• Several years back in a buddies garage. I was living in Los Angeles, and we were prepping our bikes for a race that weekend in Bakersfield when he put "Orange" on. The best part of the story is the fact that my buddy doesn't play the guitar (or any instrument), he simply loved the tunes.

    Ironically, I had been listening to Cake's "Prolonging the Magic" and both Little Willies albums on repeat for years, and just hadn't connected them with Jim.
  • These are really nice - thanks you guys
  • Hello everyone, Jim -

    I found Jim on a search for "telecaster jazz" and landed on the lovely piece, 'Jim talks Telecasters & Princetons'. (The guys I play with are Princeton people, for all the good reasons.)

    I'm a drummer just picking up fretted instruments (this will amuse many of you), and am trying to find musical guitar influences as I learn my first chords (very, VERY amusing, I am sure).

    As a New Yorker for over 20 years and no stranger to 55 Bar (up until '07), I still had never heard of Jim, but was delighted this week by his enthusiasm and generous, uninhibited sharing -- no less than his musicality. Jim seems like he would be a great, natural teacher; and I'm looking forward to receiving Orange and looking into the stock lessons when I get up the hill.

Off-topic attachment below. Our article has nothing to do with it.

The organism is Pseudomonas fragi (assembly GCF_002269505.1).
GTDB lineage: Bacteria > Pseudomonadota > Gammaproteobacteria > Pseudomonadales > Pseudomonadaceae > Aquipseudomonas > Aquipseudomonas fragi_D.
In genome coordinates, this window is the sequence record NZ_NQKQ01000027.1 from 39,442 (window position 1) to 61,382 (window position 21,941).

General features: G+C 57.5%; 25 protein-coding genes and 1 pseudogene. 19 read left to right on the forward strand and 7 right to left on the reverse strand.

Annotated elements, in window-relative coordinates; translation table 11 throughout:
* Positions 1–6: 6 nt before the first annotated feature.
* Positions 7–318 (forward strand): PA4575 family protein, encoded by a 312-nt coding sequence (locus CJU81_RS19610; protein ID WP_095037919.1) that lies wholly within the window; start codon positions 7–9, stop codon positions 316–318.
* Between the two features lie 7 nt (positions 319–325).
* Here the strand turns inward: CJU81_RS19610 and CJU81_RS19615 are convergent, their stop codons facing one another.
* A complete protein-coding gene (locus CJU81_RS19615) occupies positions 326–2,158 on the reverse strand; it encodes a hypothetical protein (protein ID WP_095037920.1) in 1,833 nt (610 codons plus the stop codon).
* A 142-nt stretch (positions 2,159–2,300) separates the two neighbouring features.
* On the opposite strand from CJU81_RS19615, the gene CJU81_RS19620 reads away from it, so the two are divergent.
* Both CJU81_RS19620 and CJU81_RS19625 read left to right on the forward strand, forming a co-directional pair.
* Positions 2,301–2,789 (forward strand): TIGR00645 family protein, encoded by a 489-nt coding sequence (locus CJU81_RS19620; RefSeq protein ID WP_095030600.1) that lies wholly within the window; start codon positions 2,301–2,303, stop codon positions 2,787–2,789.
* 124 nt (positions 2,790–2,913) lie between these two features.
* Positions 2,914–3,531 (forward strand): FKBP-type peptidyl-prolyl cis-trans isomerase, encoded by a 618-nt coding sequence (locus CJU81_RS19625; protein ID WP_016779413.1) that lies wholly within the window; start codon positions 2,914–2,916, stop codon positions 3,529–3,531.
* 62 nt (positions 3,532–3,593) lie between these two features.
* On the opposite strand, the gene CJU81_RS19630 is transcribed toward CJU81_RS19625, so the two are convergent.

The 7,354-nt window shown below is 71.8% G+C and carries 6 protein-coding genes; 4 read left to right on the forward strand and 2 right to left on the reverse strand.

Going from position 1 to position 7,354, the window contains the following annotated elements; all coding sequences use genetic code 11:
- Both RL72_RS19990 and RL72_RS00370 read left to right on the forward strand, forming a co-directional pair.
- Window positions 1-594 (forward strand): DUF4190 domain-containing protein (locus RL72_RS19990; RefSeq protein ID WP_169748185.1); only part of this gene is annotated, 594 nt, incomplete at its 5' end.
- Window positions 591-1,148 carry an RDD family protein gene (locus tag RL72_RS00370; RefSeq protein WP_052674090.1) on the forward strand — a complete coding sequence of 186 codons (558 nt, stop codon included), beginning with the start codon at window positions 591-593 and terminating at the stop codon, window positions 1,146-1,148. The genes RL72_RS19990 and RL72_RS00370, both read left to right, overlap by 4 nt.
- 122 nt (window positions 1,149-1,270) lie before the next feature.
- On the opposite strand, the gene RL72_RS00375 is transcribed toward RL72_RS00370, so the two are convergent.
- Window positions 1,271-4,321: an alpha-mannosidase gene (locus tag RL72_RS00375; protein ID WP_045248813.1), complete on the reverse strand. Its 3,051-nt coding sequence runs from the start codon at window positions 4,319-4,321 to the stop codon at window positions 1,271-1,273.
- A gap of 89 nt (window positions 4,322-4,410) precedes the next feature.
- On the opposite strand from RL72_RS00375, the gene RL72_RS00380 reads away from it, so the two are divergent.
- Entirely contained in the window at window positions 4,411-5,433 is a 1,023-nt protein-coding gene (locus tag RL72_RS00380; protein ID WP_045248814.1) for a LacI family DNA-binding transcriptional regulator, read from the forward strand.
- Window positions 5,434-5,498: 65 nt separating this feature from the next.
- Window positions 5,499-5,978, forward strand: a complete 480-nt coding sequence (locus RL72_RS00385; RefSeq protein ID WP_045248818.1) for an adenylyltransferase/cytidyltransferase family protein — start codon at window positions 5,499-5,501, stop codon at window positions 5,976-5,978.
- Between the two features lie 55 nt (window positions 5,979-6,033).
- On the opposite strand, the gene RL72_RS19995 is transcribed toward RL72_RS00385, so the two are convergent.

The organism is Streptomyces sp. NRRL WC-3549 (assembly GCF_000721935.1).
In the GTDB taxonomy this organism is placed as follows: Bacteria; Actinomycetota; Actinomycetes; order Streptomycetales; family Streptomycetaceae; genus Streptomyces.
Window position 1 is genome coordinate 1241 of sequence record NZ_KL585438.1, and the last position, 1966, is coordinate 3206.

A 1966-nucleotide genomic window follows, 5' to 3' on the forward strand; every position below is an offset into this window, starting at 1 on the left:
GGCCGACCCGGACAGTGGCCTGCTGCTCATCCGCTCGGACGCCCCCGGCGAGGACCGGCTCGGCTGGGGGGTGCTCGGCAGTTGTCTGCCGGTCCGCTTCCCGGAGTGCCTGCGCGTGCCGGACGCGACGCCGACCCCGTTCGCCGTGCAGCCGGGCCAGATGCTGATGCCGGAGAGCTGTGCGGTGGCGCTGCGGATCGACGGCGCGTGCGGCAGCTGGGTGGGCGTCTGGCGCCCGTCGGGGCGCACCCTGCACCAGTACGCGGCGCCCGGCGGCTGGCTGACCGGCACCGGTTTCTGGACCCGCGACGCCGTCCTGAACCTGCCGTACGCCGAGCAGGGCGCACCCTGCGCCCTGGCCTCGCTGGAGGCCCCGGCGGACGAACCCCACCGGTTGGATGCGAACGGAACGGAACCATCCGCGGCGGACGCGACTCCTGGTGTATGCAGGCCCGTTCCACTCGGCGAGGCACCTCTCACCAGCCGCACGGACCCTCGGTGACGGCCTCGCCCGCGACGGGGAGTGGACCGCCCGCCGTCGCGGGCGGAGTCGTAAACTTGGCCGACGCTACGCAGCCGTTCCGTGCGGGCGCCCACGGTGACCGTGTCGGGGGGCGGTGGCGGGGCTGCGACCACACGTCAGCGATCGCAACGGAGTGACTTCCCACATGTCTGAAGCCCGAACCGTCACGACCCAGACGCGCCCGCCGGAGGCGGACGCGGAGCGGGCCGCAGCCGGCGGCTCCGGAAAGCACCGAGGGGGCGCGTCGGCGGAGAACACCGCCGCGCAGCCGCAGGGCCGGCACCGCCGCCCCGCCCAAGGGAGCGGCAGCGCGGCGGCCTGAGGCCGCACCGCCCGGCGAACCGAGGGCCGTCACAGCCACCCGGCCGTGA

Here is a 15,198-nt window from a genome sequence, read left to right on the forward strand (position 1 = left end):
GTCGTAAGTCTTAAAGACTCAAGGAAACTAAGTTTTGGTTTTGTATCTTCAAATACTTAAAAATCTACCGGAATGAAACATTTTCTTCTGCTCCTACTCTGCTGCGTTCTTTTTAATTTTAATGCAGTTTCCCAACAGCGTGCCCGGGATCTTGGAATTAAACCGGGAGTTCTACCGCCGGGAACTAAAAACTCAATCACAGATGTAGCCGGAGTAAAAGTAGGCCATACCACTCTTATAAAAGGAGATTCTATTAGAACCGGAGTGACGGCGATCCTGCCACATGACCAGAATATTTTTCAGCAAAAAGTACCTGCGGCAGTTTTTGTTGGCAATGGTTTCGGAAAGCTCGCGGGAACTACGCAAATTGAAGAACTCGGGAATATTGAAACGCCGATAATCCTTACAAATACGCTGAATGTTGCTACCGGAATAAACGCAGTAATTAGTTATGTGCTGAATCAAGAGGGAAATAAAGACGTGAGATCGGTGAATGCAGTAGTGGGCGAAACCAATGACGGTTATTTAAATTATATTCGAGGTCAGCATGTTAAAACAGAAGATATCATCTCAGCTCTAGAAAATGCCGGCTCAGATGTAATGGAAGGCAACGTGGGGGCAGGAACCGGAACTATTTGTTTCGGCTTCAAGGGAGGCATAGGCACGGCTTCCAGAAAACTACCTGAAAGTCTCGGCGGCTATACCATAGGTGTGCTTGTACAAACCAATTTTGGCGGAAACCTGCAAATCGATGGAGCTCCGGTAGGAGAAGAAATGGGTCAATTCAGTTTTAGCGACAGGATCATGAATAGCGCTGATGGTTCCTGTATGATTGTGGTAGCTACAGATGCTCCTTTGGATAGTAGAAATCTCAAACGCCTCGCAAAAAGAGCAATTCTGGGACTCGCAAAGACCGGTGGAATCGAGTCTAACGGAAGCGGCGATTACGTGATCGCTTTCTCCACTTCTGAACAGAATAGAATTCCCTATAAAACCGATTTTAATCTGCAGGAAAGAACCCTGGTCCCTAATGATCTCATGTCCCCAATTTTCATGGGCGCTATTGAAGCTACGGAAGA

Blesssings, - SH
  • A bandmate and friend of mine took a trip to New York and saw Jim in a club. He bought "Heaven is Creepy," brought it home and played it for me. Been a fan since!

    I just discovered I had heard him years before that though, on Cake's 'Prolonging the Magic' record. An album I really enjoyed in my high school years.
  • I first heard of Jim through Guitar Player magazine. I'm a Tele guy, a '68 and two Warmoths that I built and finished myself. Current project is an Allparts Paisley body. It will have Seymour Duncan stacked p'ups and a four-way switch. Still looking around at necks - I insist on Made in U.S.A. parts. Jim, thanks for the music!
  • I found Jim's music a little over a year ago... I believe his name popped up along some TDPRI thread discussing 'Tele-Masters.' I then found 'Orange' on Spotify and was blown away. His tunes have been digitally spinning daily ever since. I've downloaded most of his albums on iTunes (including Orange to support the artist), purchased a lesson or two along with Truefire's Sonic Tele and just recently saw a great show at the 55 Bar. Looking to get to Rockwood soon!

    My 6 year old son may be a little Campy'd-out but he can play whatever he wants when the car payment and mortgage are in his name!

    Thanks for the inspiration Jim!